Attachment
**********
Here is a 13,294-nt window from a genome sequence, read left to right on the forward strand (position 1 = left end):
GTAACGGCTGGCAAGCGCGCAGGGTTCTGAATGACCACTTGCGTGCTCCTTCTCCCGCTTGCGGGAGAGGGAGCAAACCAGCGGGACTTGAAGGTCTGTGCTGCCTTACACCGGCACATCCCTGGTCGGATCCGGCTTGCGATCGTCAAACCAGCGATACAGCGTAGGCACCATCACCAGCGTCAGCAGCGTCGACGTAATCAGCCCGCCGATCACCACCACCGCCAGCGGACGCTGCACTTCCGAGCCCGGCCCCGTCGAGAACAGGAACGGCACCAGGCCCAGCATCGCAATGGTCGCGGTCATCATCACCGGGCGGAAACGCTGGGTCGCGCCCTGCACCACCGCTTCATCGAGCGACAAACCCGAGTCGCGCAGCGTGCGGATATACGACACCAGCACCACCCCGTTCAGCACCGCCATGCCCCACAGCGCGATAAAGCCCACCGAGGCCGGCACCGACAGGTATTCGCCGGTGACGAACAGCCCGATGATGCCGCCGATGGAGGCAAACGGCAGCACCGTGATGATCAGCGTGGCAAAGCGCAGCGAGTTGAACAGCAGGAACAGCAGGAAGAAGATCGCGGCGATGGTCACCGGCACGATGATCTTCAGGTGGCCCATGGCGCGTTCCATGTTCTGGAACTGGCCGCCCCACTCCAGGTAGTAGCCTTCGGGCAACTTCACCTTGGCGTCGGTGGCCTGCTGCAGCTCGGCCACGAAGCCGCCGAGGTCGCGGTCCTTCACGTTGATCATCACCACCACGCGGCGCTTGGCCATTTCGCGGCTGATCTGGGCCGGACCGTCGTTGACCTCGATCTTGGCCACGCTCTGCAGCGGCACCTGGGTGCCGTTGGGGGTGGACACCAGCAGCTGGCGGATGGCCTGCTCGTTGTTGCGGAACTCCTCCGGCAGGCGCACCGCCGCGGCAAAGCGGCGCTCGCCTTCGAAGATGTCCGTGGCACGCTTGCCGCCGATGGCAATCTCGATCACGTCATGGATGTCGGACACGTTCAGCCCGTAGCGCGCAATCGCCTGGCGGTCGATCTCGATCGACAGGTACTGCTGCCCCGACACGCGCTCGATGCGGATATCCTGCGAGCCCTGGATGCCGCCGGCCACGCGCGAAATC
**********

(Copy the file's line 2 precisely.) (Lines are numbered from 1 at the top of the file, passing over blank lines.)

GTAACGGCTGGCAAGCGCGCAGGGTTCTGAATGACCACTTGCGTGCTCCTTCTCCCGCTTGCGGGAGAGGGAGCAAACCAGCGGGACTTGAAGGTCTGTGCTGCCTTACACCGGCACATCCCTGGTCGGATCCGGCTTGCGATCGTCAAACCAGCGATACAGCGTAGGCACCATCACCAGCGTCAGCAGCGTCGACGTAATCAGCCCGCCGATCACCACCACCGCCAGCGGACGCTGCACTTCCGAGCCCGGCCCCGTCGAGAACAGGAACGGCACCAGGCCCAGCATCGCAATGGTCGCGGTCATCATCACCGGGCGGAAACGCTGGGTCGCGCCCTGCACCACCGCTTCATCGAGCGACAAACCCGAGTCGCGCAGCGTGCGGATATACGACACCAGCACCACCCCGTTCAGCACCGCCATGCCCCACAGCGCGATAAAGCCCACCGAGGCCGGCACCGACAGGTATTCGCCGGTGACGAACAGCCCGATGATGCCGCCGATGGAGGCAAACGGCAGCACCGTGATGATCAGCGTGGCAAAGCGCAGCGAGTTGAACAGCAGGAACAGCAGGAAGAAGATCGCGGCGATGGTCACCGGCACGATGATCTTCAGGTGGCCCATGGCGCGTTCCATGTTCTGGAACTGGCCGCCCCACTCCAGGTAGTAGCCTTCGGGCAACTTCACCTTGGCGTCGGTGGCCTGCTGCAGCTCGGCCACGAAGCCGCCGAGGTCGCGGTCCTTCACGTTGATCATCACCACCACGCGGCGCTTGGCCATTTCGCGGCTGATCTGGGCCGGACCGTCGTTGACCTCGATCTTGGCCACGCTCTGCAGCGGCACCTGGGTGCCGTTGGGGGTGGACACCAGCAGCTGGCGGATGGCCTGCTCGTTGTTGCGGAACTCCTCCGGCAGGCGCACCGCCGCGGCAAAGCGGCGCTCGCCTTCGAAGATGTCCGTGGCACGCTTGCCGCCGATGGCAATCTCGATCACGTCATGGATGTCGGACACGTTCAGCCCGTAGCGCGCAATCGCCTGGCGGTCGATCTCGATCGACAGGTACTGCTGCCCCGACACGCGCTCGATGCGGATATCCTGCGAGCCCTGGATGCCGCCGGCCACGCGCGAAATC